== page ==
- Over the next few years, though, Matt Sheehan, a fellow at the Carnegie Endowment for International Peace studying China’s AI ecosystem, said they are unlikely to put China at a significant disadvantage.
- Brain drain: Chinese research institutions struggle to attract and retain the most talented people in the world working on artificial intelligence. While the country produces around 30% of leading AI researchers overall, the majority of them go on to live, work, and study in the United States, according to the think tank MacroPolo.
- As tensions between the U.S. and China grow, Chinese researchers may be more reluctant to operate in the U.S. But for now, China’s high number of migrants remains a huge advantage for American firms.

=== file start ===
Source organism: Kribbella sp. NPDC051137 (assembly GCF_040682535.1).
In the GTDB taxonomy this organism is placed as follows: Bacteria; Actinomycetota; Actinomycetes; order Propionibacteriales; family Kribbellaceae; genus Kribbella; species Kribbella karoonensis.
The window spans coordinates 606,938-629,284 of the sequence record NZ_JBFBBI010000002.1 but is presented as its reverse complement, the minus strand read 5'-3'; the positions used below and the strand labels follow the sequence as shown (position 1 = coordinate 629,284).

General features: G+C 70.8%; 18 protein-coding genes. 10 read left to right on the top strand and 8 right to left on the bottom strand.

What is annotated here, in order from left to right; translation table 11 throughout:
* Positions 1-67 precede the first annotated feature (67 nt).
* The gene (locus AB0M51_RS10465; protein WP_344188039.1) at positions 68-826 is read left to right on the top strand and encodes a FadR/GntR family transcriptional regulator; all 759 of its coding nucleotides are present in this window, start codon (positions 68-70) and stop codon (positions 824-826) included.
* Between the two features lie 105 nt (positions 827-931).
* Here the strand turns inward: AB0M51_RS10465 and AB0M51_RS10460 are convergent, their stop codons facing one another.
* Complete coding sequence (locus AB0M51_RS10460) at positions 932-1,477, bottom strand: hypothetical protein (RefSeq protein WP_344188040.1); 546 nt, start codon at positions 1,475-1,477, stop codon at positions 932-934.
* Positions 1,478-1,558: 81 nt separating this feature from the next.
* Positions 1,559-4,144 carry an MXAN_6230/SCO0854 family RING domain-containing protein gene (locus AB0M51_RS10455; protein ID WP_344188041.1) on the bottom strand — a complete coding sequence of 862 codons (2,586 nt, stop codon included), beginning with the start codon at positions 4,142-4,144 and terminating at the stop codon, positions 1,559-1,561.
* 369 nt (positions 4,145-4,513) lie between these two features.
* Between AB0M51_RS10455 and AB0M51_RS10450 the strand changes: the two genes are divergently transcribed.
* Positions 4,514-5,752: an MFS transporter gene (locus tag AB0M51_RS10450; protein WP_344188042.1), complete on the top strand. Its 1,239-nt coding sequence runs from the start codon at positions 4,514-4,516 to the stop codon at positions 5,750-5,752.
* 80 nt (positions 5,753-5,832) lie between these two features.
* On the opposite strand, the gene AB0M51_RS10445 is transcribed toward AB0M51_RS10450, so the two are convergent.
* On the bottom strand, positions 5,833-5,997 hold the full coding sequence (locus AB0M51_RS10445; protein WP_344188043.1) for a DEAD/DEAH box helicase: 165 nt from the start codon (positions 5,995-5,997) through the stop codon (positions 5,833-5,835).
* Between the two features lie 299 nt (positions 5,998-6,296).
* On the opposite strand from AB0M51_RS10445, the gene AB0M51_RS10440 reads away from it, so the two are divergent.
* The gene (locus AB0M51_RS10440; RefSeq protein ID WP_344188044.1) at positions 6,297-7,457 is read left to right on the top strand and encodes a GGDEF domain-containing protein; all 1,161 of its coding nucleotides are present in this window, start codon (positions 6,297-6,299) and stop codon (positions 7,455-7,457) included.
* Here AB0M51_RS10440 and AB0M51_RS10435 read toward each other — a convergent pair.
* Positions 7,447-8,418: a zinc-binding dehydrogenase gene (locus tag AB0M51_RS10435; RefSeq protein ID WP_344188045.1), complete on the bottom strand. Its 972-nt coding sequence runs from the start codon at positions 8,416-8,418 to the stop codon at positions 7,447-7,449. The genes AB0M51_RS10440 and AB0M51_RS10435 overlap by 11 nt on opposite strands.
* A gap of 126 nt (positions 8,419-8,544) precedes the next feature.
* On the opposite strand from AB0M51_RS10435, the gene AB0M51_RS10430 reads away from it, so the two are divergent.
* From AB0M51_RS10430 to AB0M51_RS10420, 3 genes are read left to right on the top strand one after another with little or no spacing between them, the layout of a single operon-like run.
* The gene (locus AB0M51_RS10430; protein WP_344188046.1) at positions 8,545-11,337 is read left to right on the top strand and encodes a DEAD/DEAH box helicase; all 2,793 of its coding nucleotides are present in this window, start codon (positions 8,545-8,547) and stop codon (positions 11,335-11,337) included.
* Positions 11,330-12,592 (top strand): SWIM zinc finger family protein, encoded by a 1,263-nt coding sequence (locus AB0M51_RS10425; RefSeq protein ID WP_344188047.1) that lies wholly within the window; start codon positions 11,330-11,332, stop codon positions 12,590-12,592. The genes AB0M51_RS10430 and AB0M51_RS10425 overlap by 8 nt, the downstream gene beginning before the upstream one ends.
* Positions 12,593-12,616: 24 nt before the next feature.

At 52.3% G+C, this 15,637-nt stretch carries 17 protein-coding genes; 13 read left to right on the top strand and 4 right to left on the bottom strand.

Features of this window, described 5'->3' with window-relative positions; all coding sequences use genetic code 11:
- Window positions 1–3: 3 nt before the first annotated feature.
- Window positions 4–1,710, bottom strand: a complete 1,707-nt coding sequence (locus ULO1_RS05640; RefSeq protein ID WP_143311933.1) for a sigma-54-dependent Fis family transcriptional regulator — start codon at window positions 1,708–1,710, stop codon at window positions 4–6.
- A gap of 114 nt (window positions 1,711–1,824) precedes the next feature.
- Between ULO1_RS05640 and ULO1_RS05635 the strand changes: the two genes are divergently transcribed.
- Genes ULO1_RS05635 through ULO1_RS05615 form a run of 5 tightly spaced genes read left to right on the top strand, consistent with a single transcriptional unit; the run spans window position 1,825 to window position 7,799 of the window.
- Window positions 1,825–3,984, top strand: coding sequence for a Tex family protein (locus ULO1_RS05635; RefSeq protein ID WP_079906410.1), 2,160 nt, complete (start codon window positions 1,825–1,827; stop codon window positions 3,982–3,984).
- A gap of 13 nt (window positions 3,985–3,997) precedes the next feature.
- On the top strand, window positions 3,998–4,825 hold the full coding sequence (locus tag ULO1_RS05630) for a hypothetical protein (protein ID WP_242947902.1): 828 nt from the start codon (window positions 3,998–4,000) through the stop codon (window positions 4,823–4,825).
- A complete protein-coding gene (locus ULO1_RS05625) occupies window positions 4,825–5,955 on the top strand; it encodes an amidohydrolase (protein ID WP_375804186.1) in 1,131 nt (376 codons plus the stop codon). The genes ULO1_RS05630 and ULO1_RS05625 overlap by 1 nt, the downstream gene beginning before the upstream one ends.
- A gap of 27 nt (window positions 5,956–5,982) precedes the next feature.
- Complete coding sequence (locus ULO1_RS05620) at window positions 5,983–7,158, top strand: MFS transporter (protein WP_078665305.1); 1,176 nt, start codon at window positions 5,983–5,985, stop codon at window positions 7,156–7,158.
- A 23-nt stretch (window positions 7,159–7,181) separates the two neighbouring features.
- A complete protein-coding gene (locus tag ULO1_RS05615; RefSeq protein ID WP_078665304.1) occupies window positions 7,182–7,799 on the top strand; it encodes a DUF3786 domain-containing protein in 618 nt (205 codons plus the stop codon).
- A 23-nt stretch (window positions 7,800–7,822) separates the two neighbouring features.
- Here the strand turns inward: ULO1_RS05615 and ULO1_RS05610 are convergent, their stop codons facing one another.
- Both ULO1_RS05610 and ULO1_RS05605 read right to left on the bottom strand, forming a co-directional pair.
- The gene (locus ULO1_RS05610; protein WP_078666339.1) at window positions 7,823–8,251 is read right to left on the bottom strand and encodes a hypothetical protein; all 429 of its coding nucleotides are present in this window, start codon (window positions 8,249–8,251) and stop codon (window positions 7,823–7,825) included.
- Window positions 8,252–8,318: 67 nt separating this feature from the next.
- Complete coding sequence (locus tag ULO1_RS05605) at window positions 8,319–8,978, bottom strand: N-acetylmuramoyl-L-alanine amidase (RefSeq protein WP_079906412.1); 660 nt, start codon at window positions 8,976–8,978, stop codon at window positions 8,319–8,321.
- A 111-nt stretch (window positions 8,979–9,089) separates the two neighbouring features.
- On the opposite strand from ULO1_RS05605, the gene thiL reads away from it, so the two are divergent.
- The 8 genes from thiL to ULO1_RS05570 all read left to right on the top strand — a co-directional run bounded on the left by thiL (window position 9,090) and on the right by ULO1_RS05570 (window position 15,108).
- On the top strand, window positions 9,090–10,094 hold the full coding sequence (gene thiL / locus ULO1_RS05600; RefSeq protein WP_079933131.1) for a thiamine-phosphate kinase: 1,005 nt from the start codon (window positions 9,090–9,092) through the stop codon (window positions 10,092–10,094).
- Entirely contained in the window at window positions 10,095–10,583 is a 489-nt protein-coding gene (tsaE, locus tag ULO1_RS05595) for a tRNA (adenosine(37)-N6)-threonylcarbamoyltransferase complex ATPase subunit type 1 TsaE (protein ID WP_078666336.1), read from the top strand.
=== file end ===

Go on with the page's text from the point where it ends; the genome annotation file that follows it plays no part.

- The local research culture: Sheehan pointed out that there is a much longer tradition in the U.S. of conducting open-ended AI research than there is in China. Tech companies in the People’s Republic “are just more constrained by the profit motive,” he said. That means it can be harder to start firms like OpenAI, which originally began as a non-profit research organization whose sole purpose was to develop advanced artificial intelligence.
Still, Sheehan expects China will probably be able to recreate something like ChatGPT relatively quickly. “It might not be exactly as good or as high-performing,” he said. “The U.S. does continue to be the first one to put these products out there, but they just very quickly proliferate to the other cutting-edge AI labs in other parts of the world.”